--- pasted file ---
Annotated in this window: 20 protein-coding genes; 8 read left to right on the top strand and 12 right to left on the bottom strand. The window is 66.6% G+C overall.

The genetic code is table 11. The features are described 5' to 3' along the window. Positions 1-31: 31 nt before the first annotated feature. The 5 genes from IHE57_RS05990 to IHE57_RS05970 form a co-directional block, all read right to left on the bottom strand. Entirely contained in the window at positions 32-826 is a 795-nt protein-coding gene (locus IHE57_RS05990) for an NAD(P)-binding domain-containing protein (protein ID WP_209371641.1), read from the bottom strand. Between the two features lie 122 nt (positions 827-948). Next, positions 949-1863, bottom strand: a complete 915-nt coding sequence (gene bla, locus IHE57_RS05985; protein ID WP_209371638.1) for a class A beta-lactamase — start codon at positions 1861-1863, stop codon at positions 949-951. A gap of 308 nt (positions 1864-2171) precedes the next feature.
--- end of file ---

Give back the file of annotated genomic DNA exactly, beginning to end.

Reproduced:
Annotated in this window: 20 protein-coding genes; 8 read left to right on the top strand and 12 right to left on the bottom strand. The window is 66.6% G+C overall.

The genetic code is table 11. The features are described 5' to 3' along the window. Positions 1-31: 31 nt before the first annotated feature. The 5 genes from IHE57_RS05990 to IHE57_RS05970 form a co-directional block, all read right to left on the bottom strand. Entirely contained in the window at positions 32-826 is a 795-nt protein-coding gene (locus IHE57_RS05990) for an NAD(P)-binding domain-containing protein (protein ID WP_209371641.1), read from the bottom strand. Between the two features lie 122 nt (positions 827-948). Next, positions 949-1863, bottom strand: a complete 915-nt coding sequence (gene bla, locus IHE57_RS05985; protein ID WP_209371638.1) for a class A beta-lactamase — start codon at positions 1861-1863, stop codon at positions 949-951. A gap of 308 nt (positions 1864-2171) precedes the next feature.